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Scalded skin syndrome

Contents of this page:

Alternative Names   

Ritter disease; Staphylococcal scalded skin syndrome (SSS)

Definition    Return to top

Scalded skin syndrome is a skin infection in which the skin becomes damaged and sheds.

Causes    Return to top

Scalded skin syndrome is caused by infection with certain strains of bacteria in the Staphylococcus family. During the infection, the staphylococci produce a poison that causes the skin damage.

Scalded skin syndrome is found most commonly in infants and children under the age of 5.

Symptoms    Return to top

Exams and Tests    Return to top

Tests include:

Treatment    Return to top

Intravenous antibiotics for staphylococcus are given to help fight the infection. Because much fluid is lost through the open skin, it's important to get intravenous fluid to prevent dehydration.

Moist compresses to the skin may improve comfort. You can apply an emollient to keep the skin moist. Healing begins about 10 days after treatment.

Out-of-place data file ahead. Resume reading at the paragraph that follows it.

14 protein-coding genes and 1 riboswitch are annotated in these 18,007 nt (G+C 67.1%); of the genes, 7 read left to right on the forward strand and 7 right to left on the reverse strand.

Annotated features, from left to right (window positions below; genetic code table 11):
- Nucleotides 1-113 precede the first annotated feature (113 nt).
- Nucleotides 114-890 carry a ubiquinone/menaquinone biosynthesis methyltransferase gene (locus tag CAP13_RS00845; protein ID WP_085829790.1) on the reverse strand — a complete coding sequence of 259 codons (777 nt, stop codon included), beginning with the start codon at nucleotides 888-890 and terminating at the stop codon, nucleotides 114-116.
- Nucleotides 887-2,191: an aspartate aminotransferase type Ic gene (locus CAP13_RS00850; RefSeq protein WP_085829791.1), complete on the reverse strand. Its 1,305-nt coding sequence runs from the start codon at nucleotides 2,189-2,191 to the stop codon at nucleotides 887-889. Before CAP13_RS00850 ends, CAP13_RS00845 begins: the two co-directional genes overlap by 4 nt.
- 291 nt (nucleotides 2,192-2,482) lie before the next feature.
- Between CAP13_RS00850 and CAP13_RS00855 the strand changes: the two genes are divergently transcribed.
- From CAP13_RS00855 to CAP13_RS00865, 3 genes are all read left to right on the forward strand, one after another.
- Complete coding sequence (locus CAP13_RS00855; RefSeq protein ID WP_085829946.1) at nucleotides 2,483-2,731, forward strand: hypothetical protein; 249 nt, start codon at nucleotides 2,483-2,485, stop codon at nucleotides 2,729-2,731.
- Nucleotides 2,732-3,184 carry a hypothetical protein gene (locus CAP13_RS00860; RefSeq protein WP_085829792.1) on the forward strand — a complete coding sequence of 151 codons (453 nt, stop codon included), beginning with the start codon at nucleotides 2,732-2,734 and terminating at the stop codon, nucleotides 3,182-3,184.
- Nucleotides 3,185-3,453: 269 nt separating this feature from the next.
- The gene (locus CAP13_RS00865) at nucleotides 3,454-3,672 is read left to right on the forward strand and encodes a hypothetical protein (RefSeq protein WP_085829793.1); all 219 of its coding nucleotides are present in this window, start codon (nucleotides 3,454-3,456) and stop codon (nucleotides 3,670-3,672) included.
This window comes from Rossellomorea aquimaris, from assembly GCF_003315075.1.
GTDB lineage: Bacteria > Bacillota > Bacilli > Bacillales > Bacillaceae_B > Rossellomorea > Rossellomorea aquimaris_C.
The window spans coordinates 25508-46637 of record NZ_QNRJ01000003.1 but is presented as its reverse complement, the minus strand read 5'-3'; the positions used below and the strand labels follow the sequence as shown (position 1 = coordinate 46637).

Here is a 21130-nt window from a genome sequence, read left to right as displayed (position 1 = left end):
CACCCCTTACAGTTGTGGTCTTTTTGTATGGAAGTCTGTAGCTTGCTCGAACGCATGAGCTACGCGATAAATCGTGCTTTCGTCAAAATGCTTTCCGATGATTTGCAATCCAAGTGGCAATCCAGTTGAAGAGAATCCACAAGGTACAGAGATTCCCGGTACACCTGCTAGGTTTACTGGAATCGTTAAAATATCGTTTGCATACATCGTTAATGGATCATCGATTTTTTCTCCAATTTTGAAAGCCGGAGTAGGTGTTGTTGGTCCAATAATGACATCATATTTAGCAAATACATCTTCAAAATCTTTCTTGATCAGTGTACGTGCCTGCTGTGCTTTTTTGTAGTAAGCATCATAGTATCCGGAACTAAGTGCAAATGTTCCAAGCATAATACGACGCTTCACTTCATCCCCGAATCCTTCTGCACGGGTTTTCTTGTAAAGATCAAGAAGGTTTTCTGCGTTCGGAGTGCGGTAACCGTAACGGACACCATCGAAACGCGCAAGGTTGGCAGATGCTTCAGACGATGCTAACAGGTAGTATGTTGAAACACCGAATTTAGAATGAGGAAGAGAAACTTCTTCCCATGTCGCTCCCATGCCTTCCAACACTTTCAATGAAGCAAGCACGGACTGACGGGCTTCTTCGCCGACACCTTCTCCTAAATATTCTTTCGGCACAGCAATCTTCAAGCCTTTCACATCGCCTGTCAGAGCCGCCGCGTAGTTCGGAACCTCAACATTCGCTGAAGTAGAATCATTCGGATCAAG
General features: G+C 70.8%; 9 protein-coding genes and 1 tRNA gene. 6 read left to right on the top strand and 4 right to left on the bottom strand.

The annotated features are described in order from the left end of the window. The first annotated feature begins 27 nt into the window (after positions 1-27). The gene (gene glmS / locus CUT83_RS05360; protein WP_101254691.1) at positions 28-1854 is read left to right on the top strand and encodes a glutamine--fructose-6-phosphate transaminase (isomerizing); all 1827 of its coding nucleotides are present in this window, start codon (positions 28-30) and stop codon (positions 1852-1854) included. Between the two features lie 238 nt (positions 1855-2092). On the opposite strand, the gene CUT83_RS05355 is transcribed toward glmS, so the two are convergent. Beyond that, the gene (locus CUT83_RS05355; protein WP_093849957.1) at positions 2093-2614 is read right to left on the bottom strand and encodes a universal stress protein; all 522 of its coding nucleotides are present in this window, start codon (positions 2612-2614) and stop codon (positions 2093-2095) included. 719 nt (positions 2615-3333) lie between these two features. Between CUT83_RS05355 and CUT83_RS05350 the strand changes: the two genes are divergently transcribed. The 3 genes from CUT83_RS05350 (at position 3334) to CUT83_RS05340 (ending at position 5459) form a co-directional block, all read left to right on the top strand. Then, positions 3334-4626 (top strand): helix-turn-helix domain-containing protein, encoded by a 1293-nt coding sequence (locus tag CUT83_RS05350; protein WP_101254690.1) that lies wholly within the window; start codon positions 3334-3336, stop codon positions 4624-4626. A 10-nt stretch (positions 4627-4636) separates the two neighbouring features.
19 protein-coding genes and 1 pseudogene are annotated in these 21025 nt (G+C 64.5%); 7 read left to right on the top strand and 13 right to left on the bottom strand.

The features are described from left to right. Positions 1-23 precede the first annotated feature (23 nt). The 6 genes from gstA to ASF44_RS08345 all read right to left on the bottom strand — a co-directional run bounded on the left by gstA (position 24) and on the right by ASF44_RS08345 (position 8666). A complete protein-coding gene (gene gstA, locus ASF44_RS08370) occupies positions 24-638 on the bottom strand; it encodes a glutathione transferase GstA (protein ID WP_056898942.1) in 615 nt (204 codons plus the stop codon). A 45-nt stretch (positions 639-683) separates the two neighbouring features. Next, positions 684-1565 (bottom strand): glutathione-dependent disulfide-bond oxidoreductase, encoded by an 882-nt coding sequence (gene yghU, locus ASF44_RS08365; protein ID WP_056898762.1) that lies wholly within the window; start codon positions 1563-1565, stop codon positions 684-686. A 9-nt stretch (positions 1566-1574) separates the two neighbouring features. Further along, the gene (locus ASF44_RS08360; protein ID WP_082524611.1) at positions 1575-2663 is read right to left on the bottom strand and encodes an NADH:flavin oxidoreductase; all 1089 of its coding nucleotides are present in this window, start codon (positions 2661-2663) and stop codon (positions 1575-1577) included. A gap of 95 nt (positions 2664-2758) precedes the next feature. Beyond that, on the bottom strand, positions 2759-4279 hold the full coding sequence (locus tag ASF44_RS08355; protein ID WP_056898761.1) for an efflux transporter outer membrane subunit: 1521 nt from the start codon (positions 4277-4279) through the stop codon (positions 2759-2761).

Outlook (Prognosis)    Return to top

The prognosis is usually excellent. A full recovery is expected.

Possible Complications    Return to top

When to Contact a Medical Professional    Return to top

Call your health care provider or go to the emergency room if you have symptoms of this disorder.

Prevention    Return to top

The disorder may not be preventable. Treating any staphylococcus infection quickly can help.

Update Date: 11/12/2007

Updated by: Rachel A. Lewis, M.D., F.A.A.P., Columbia University Pediatric Faculty Practice, New York, NY. Review provided by VeriMed Healthcare Network.

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